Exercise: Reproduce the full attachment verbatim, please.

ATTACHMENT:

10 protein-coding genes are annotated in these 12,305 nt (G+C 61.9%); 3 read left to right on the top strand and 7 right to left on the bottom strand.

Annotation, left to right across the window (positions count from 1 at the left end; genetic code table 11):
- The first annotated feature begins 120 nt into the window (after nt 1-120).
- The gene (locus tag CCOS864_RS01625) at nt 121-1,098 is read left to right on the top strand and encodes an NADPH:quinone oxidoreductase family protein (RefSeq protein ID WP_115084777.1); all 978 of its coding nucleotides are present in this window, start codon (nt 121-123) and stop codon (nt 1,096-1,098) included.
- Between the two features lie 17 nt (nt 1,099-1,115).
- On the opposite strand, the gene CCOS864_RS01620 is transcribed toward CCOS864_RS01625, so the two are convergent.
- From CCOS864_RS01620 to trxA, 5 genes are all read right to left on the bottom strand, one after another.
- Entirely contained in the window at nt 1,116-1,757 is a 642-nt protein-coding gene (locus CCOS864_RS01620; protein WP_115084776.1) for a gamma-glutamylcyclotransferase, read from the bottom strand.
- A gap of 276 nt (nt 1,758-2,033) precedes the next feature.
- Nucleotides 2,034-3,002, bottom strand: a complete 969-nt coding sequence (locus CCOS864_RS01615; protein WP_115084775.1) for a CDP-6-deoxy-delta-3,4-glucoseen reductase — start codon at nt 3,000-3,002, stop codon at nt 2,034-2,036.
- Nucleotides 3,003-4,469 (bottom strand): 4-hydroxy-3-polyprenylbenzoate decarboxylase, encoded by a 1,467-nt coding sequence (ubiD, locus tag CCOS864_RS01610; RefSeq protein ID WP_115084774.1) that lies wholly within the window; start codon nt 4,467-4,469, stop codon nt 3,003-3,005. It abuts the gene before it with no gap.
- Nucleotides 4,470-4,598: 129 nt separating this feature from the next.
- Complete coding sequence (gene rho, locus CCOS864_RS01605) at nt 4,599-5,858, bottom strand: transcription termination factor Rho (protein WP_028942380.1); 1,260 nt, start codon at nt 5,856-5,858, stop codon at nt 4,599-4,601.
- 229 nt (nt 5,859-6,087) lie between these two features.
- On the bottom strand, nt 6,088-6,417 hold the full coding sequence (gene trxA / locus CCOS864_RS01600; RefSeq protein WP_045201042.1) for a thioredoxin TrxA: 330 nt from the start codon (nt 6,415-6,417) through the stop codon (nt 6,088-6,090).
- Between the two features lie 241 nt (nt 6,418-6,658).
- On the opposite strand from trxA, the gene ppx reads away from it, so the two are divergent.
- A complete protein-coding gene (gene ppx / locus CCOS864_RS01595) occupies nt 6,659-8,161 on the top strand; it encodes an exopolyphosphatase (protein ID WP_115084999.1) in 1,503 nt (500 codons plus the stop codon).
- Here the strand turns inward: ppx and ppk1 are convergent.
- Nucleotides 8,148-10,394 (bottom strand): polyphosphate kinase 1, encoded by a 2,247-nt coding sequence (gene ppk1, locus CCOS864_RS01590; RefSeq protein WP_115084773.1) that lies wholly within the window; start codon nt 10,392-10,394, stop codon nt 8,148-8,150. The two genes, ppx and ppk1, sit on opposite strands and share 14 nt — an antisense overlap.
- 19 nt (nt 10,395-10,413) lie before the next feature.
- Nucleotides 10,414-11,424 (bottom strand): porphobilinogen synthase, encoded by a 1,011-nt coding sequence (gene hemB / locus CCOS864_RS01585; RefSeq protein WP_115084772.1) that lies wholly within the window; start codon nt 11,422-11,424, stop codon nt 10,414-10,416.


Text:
10 protein-coding genes are annotated in these 12,305 nt (G+C 61.9%); 3 read left to right on the top strand and 7 right to left on the bottom strand.

Annotation, left to right across the window (positions count from 1 at the left end; genetic code table 11):
- The first annotated feature begins 120 nt into the window (after nt 1-120).
- The gene (locus tag CCOS864_RS01625) at nt 121-1,098 is read left to right on the top strand and encodes an NADPH:quinone oxidoreductase family protein (RefSeq protein ID WP_115084777.1); all 978 of its coding nucleotides are present in this window, start codon (nt 121-123) and stop codon (nt 1,096-1,098) included.
- Between the two features lie 17 nt (nt 1,099-1,115).
- On the opposite strand, the gene CCOS864_RS01620 is transcribed toward CCOS864_RS01625, so the two are convergent.
- From CCOS864_RS01620 to trxA, 5 genes are all read right to left on the bottom strand, one after another.
- Entirely contained in the window at nt 1,116-1,757 is a 642-nt protein-coding gene (locus CCOS864_RS01620; protein WP_115084776.1) for a gamma-glutamylcyclotransferase, read from the bottom strand.
- A gap of 276 nt (nt 1,758-2,033) precedes the next feature.
- Nucleotides 2,034-3,002, bottom strand: a complete 969-nt coding sequence (locus CCOS864_RS01615; protein WP_115084775.1) for a CDP-6-deoxy-delta-3,4-glucoseen reductase — start codon at nt 3,000-3,002, stop codon at nt 2,034-2,036.
- Nucleotides 3,003-4,469 (bottom strand): 4-hydroxy-3-polyprenylbenzoate decarboxylase, encoded by a 1,467-nt coding sequence (ubiD, locus tag CCOS864_RS01610; RefSeq protein ID WP_115084774.1) that lies wholly within the window; start codon nt 4,467-4,469, stop codon nt 3,003-3,005. It abuts the gene before it with no gap.
- Nucleotides 4,470-4,598: 129 nt separating this feature from the next.
- Complete coding sequence (gene rho, locus CCOS864_RS01605) at nt 4,599-5,858, bottom strand: transcription termination factor Rho (protein WP_028942380.1); 1,260 nt, start codon at nt 5,856-5,858, stop codon at nt 4,599-4,601.
- 229 nt (nt 5,859-6,087) lie between these two features.
- On the bottom strand, nt 6,088-6,417 hold the full coding sequence (gene trxA / locus CCOS864_RS01600; RefSeq protein WP_045201042.1) for a thioredoxin TrxA: 330 nt from the start codon (nt 6,415-6,417) through the stop codon (nt 6,088-6,090).
- Between the two features lie 241 nt (nt 6,418-6,658).
- On the opposite strand from trxA, the gene ppx reads away from it, so the two are divergent.
- A complete protein-coding gene (gene ppx / locus CCOS864_RS01595) occupies nt 6,659-8,161 on the top strand; it encodes an exopolyphosphatase (protein ID WP_115084999.1) in 1,503 nt (500 codons plus the stop codon).
- Here the strand turns inward: ppx and ppk1 are convergent.
- Nucleotides 8,148-10,394 (bottom strand): polyphosphate kinase 1, encoded by a 2,247-nt coding sequence (gene ppk1, locus CCOS864_RS01590; RefSeq protein WP_115084773.1) that lies wholly within the window; start codon nt 10,392-10,394, stop codon nt 8,148-8,150. The two genes, ppx and ppk1, sit on opposite strands and share 14 nt — an antisense overlap.
- 19 nt (nt 10,395-10,413) lie before the next feature.
- Nucleotides 10,414-11,424 (bottom strand): porphobilinogen synthase, encoded by a 1,011-nt coding sequence (gene hemB / locus CCOS864_RS01585; RefSeq protein WP_115084772.1) that lies wholly within the window; start codon nt 11,422-11,424, stop codon nt 10,414-10,416.